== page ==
Why Applying for Multiple Credit Cards at Once Is a Bad Idea

Two men smile as they look a computer. One is holding a credit card.

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Here's why you may want to apply for one credit card at a time.

There are times when you may be tempted to sign up for multiple credit cards at once. It could be that several cards offer great sign-up bonuses and you want to take advantage of them. Or you may just want to secure more purchasing power. As tempting as it may be to fill out multiple credit card applications, here's why you're better off applying for new cards one at a time -- and, ideally, spacing out applications by at least 90 days.

1. It could drag down your credit score

One factor in calculating your credit score is new credit accounts. Too many new accounts opened at once could hurt your score. Plus, every time you apply for a credit card, it counts as a hard inquiry on your credit report. A single hard inquiry usually results in a credit score drop of 5 to 10 points, and that's not so significant by itself. But if you apply for, say, three cards at once, that's a much bigger hit when you add up those points.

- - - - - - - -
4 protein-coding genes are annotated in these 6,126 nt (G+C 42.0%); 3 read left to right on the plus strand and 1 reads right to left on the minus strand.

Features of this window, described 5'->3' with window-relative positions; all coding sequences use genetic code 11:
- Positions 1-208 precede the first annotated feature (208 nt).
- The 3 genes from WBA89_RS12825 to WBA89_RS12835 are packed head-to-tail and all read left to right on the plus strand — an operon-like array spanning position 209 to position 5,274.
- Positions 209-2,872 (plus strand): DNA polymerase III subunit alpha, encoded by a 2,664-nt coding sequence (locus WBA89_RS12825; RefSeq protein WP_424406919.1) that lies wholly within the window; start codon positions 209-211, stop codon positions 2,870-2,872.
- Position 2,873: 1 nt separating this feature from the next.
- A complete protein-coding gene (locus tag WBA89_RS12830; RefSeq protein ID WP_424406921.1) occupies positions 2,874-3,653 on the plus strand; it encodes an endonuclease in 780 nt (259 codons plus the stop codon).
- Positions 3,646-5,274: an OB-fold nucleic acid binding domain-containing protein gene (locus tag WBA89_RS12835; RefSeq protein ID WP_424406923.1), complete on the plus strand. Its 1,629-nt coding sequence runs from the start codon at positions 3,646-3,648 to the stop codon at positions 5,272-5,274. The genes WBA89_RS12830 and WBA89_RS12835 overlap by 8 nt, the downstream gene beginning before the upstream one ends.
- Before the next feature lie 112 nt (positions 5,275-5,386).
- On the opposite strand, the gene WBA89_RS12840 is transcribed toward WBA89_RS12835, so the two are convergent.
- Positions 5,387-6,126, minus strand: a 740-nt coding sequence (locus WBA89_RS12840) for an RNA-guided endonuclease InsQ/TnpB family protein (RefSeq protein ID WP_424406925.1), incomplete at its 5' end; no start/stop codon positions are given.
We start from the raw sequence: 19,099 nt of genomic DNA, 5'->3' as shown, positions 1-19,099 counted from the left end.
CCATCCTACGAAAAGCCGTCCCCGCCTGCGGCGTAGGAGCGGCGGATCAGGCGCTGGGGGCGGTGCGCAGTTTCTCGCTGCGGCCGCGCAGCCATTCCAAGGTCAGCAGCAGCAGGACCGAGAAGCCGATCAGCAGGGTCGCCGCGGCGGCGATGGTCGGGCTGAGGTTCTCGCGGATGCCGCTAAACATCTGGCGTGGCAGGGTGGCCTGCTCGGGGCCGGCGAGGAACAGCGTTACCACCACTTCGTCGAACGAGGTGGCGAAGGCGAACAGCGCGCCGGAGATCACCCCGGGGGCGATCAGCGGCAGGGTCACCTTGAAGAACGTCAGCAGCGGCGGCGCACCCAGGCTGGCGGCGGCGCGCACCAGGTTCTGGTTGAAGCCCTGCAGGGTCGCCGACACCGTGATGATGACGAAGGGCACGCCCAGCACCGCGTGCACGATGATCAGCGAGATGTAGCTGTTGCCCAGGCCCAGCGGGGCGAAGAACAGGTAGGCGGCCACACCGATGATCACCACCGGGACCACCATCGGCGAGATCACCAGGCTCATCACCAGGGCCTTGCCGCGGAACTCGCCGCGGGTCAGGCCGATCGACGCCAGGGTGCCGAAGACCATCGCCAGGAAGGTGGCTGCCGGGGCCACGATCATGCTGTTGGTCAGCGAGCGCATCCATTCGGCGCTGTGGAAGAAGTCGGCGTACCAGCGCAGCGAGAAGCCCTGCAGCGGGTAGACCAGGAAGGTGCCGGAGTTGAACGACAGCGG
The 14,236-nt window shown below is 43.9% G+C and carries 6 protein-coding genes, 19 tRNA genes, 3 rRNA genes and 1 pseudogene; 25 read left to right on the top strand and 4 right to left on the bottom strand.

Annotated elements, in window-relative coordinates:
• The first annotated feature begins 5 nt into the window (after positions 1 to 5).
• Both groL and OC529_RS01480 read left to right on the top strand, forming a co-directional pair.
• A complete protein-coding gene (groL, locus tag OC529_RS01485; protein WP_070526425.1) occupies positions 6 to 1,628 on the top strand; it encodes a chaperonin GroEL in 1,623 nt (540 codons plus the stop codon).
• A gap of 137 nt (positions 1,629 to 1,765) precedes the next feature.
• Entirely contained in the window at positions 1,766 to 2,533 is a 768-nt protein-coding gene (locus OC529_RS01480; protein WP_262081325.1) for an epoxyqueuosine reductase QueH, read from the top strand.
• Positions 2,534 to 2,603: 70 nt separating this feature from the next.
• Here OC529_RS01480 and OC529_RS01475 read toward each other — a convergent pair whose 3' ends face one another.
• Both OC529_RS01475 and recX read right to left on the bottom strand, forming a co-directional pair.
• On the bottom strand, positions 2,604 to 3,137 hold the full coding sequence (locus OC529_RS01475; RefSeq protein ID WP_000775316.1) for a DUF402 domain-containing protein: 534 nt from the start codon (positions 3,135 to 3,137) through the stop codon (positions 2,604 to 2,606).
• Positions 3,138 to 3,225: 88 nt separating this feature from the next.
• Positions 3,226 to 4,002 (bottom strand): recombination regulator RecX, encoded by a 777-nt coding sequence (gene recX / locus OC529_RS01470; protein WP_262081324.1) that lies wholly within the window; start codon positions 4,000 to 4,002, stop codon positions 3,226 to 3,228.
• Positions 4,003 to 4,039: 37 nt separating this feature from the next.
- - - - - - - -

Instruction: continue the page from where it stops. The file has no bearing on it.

2. It could open the door to too much spending

The more credit cards you get, the higher your total spending limit. And while a more generous spending limit may be nice in theory, it can also open the door to too much spending.

If you open multiple credit cards at once to chase sign-up bonuses, you may find yourself unable to pay off all your balances on time. That could mean accruing interest on your debt, making your purchases cost more. Also, too high a total balance across your credit cards could drag down your credit score a lot more than a few hard inquiries.

3. It could be a red flag if you apply to borrow money or rent a home

You may apply for a few credit cards at once and still manage to maintain a high credit score. Say a series of hard inquiries drags your score down by 20 points, but you had a score of 825 to begin with. That still leaves you with an 805, which is considered excellent.

That said, anyone who checks your credit report may find it alarming that you've suddenly added so many credit cards. If you're applying to rent an apartment, a landlord might see that activity and wonder why you suddenly need access to more credit -- and potentially deny you a rental. The same thing could happen if you apply for a loan.

There's nothing wrong with slowly building a collection of credit cards. But be careful about applying for too many at the same time. Doing so could really backfire.

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